Strong characterizations and realistic relationships help make this shark tale a satisfying, accomplished read.

Requiem Shark

A quest for vengeance after a tragic death turns a ragtag group of strangers into a family in Burnette’s (Christmas in Sunny California, 2011, etc.) adventurous narrative.

Off the coast of Florida, an older surfer places himself between a young couple and a bull shark; he saves them, but he’s fatally mauled in the process. In a boardroom in Maryland, an executive at the top of his game finds himself cut out of the company, adrift with plenty of money but no purpose. Soon, an independent truck driver reads a newspaper at a Florida diner one morning and finds the name of the surfer, a fellow soldier from the Vietnam War whom he hadn’t seen for decades. Driven by various needs—revenge, satisfaction for a wasted life, the desire to begin anew—the executive and truck driver, along with a pair of researchers who’ve fallen on hard times, hunt the bull shark that killed a man who’d been forgotten by the world. Burnette’s story is heavily indebted to Jaws, which Burnette makes explicit with repeated callbacks to the 1975 Steven Spielberg movie and the original 1974 Peter Benchley novel. He tells it with confidence, allowing the action to rise from his nuanced characterizations rather than by forcing plot contrivances on readers. Although the hunt for the massive bull shark is the characters’ primary motivation, their work and travel together gives them each new purposes and helps them bond as a makeshift family. Each character, from the Vietnam veterans who served with the dead surfer to the 17-year-old girl who pulls the surfer from the ocean, has plausible traits and fears, and Burnette writes with a surety that allows the people to drive the story. This confidence extends to the author’s use of the third-person viewpoint, which lets him provide information that the characters never learn. This strategy further develops the novel’s world and provides the groundwork for later explorations.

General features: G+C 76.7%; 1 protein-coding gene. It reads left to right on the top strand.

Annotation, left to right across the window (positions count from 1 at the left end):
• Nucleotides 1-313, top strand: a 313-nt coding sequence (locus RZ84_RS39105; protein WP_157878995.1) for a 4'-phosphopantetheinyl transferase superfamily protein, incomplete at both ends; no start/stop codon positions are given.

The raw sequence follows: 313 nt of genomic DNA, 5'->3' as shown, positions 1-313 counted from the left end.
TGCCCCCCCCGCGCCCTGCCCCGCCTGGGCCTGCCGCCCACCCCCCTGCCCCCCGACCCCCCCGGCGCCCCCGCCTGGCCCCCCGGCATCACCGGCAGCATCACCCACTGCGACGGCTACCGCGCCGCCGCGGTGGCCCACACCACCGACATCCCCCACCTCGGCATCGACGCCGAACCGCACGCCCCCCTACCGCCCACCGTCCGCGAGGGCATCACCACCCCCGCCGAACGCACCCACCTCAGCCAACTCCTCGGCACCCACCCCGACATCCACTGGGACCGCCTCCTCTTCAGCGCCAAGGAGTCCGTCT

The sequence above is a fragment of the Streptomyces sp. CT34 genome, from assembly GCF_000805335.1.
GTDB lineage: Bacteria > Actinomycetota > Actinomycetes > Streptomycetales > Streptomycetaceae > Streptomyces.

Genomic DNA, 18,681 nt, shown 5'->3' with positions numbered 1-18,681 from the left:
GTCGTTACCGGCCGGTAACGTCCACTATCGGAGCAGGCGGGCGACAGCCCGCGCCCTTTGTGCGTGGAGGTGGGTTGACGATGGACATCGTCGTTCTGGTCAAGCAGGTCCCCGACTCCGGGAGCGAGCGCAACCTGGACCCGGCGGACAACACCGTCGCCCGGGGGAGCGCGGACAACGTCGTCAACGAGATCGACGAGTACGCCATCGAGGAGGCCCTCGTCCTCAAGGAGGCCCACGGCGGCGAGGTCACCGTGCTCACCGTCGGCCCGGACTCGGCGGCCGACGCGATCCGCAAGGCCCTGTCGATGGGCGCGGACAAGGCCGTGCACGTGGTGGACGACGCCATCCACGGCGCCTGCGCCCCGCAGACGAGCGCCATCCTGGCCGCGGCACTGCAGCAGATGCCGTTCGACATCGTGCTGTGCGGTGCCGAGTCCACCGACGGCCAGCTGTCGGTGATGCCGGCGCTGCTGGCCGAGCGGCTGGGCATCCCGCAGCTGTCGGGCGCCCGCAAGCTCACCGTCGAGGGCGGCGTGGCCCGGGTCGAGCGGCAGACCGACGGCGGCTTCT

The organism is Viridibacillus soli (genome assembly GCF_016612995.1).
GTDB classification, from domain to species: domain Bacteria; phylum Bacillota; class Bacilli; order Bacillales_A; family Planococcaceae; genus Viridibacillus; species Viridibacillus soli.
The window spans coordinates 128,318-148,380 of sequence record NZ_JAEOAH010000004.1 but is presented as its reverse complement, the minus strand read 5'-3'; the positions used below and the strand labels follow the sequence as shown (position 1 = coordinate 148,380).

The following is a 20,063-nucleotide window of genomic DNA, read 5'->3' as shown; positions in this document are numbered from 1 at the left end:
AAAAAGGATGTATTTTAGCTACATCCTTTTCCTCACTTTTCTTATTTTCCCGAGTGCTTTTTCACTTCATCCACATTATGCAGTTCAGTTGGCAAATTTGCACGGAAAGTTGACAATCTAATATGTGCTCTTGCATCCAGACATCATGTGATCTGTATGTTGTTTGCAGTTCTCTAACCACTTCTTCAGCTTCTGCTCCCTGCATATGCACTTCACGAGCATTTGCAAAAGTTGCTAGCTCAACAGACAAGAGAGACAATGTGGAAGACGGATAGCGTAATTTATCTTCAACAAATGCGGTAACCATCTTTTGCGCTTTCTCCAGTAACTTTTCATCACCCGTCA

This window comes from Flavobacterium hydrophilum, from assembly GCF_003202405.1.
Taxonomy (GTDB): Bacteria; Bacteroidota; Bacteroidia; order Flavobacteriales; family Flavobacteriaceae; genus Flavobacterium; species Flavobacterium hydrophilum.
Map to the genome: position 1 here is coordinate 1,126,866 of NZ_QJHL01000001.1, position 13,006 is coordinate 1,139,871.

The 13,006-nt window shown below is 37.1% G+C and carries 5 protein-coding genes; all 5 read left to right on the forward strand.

Strong characterizations and realistic relationships help make this shark tale a satisfying, accomplished read.

Pub Date: March 25, 2015

ISBN: 978-1-4787-4021-6

Page Count: 380

Publisher: Outskirts Press Inc.

Review Posted Online: Nov. 23, 2015

Kirkus Reviews Issue: Dec. 15, 2015

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Kin “[find] each other’s lives inscrutable” in this rich, sharp story about the way identity is formed.

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THE VANISHING HALF

Inseparable identical twin sisters ditch home together, and then one decides to vanish.